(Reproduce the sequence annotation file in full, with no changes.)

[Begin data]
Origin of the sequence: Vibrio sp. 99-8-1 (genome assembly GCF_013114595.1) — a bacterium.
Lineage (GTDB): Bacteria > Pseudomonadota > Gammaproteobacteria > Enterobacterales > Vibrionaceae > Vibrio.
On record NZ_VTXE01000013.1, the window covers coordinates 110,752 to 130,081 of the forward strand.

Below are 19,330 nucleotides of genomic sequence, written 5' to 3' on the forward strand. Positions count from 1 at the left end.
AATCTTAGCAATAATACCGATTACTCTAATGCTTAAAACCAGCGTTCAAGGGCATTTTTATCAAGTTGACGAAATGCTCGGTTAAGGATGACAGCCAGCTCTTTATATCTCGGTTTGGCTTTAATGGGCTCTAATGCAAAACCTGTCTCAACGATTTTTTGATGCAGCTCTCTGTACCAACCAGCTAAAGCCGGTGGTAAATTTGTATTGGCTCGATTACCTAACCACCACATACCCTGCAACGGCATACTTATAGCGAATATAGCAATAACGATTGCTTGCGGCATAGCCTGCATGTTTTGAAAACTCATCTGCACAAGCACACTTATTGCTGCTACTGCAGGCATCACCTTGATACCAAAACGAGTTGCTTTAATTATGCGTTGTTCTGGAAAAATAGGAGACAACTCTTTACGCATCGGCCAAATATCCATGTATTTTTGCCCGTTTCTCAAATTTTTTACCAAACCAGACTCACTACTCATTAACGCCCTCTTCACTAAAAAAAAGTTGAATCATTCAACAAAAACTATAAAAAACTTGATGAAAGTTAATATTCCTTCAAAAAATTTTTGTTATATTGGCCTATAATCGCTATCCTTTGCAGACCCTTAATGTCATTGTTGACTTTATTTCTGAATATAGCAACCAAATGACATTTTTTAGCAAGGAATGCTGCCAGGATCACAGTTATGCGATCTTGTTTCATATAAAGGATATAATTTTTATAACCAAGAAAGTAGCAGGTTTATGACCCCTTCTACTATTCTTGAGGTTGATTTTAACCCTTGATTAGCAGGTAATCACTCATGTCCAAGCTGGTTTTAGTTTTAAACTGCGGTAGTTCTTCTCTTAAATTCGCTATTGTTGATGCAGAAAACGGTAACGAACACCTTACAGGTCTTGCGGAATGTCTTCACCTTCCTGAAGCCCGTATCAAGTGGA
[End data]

Origin of the sequence: Vibrio sp. 99-8-1 (genome assembly GCF_013114595.1) — a bacterium.
Lineage (GTDB): Bacteria > Pseudomonadota > Gammaproteobacteria > Enterobacterales > Vibrionaceae > Vibrio.
On record NZ_VTXE01000013.1, the window covers coordinates 110,752 to 130,081 of the forward strand.

Below are 19,330 nucleotides of genomic sequence, written 5' to 3' on the forward strand. Positions count from 1 at the left end.
AATCTTAGCAATAATACCGATTACTCTAATGCTTAAAACCAGCGTTCAAGGGCATTTTTATCAAGTTGACGAAATGCTCGGTTAAGGATGACAGCCAGCTCTTTATATCTCGGTTTGGCTTTAATGGGCTCTAATGCAAAACCTGTCTCAACGATTTTTTGATGCAGCTCTCTGTACCAACCAGCTAAAGCCGGTGGTAAATTTGTATTGGCTCGATTACCTAACCACCACATACCCTGCAACGGCATACTTATAGCGAATATAGCAATAACGATTGCTTGCGGCATAGCCTGCATGTTTTGAAAACTCATCTGCACAAGCACACTTATTGCTGCTACTGCAGGCATCACCTTGATACCAAAACGAGTTGCTTTAATTATGCGTTGTTCTGGAAAAATAGGAGACAACTCTTTACGCATCGGCCAAATATCCATGTATTTTTGCCCGTTTCTCAAATTTTTTACCAAACCAGACTCACTACTCATTAACGCCCTCTTCACTAAAAAAAAGTTGAATCATTCAACAAAAACTATAAAAAACTTGATGAAAGTTAATATTCCTTCAAAAAATTTTTGTTATATTGGCCTATAATCGCTATCCTTTGCAGACCCTTAATGTCATTGTTGACTTTATTTCTGAATATAGCAACCAAATGACATTTTTTAGCAAGGAATGCTGCCAGGATCACAGTTATGCGATCTTGTTTCATATAAAGGATATAATTTTTATAACCAAGAAAGTAGCAGGTTTATGACCCCTTCTACTATTCTTGAGGTTGATTTTAACCCTTGATTAGCAGGTAATCACTCATGTCCAAGCTGGTTTTAGTTTTAAACTGCGGTAGTTCTTCTCTTAAATTCGCTATTGTTGATGCAGAAAACGGTAACGAACACCTTACAGGTCTTGCGGAATGTCTTCACCTTCCTGAAGCCCGTATCAAGTGGA